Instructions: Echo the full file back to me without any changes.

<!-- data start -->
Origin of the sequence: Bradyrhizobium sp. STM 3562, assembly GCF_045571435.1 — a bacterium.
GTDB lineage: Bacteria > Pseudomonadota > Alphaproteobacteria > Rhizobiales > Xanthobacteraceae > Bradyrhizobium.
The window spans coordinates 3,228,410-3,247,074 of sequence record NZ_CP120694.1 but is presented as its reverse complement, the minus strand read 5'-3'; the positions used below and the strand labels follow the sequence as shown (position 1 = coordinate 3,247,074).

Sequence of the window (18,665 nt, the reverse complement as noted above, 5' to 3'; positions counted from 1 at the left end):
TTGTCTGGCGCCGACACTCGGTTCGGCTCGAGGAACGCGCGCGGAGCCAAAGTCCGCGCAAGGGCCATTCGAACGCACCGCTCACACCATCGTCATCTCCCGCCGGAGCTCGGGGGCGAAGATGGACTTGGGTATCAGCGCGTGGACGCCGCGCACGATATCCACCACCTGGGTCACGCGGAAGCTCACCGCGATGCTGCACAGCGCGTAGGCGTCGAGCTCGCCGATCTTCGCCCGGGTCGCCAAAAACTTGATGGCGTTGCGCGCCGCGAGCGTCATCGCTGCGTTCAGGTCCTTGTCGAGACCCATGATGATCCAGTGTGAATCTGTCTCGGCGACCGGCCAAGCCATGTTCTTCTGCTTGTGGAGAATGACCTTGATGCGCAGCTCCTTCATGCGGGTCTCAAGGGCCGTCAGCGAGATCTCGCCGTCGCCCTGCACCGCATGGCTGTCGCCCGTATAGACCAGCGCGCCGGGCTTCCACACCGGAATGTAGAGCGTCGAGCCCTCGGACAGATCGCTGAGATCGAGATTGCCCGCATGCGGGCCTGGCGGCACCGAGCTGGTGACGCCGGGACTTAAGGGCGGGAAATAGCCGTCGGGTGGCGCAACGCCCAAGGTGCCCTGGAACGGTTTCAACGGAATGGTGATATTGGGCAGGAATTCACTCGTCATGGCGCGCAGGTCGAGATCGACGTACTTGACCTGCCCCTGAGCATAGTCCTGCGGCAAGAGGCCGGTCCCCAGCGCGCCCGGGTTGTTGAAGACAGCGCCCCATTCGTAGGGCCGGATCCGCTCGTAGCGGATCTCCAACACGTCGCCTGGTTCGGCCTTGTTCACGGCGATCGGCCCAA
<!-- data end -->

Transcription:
Origin of the sequence: Bradyrhizobium sp. STM 3562, assembly GCF_045571435.1 — a bacterium.
GTDB lineage: Bacteria > Pseudomonadota > Alphaproteobacteria > Rhizobiales > Xanthobacteraceae > Bradyrhizobium.
The window spans coordinates 3,228,410-3,247,074 of sequence record NZ_CP120694.1 but is presented as its reverse complement, the minus strand read 5'-3'; the positions used below and the strand labels follow the sequence as shown (position 1 = coordinate 3,247,074).

Sequence of the window (18,665 nt, the reverse complement as noted above, 5' to 3'; positions counted from 1 at the left end):
TTGTCTGGCGCCGACACTCGGTTCGGCTCGAGGAACGCGCGCGGAGCCAAAGTCCGCGCAAGGGCCATTCGAACGCACCGCTCACACCATCGTCATCTCCCGCCGGAGCTCGGGGGCGAAGATGGACTTGGGTATCAGCGCGTGGACGCCGCGCACGATATCCACCACCTGGGTCACGCGGAAGCTCACCGCGATGCTGCACAGCGCGTAGGCGTCGAGCTCGCCGATCTTCGCCCGGGTCGCCAAAAACTTGATGGCGTTGCGCGCCGCGAGCGTCATCGCTGCGTTCAGGTCCTTGTCGAGACCCATGATGATCCAGTGTGAATCTGTCTCGGCGACCGGCCAAGCCATGTTCTTCTGCTTGTGGAGAATGACCTTGATGCGCAGCTCCTTCATGCGGGTCTCAAGGGCCGTCAGCGAGATCTCGCCGTCGCCCTGCACCGCATGGCTGTCGCCCGTATAGACCAGCGCGCCGGGCTTCCACACCGGAATGTAGAGCGTCGAGCCCTCGGACAGATCGCTGAGATCGAGATTGCCCGCATGCGGGCCTGGCGGCACCGAGCTGGTGACGCCGGGACTTAAGGGCGGGAAATAGCCGTCGGGTGGCGCAACGCCCAAGGTGCCCTGGAACGGTTTCAACGGAATGGTGATATTGGGCAGGAATTCACTCGTCATGGCGCGCAGGTCGAGATCGACGTACTTGACCTGCCCCTGAGCATAGTCCTGCGGCAAGAGGCCGGTCCCCAGCGCGCCCGGGTTGTTGAAGACAGCGCCCCATTCGTAGGGCCGGATCCGCTCGTAGCGGATCTCCAACACGTCGCCTGGTTCGGCCTTGTTCACGGCGATCGGCCCAA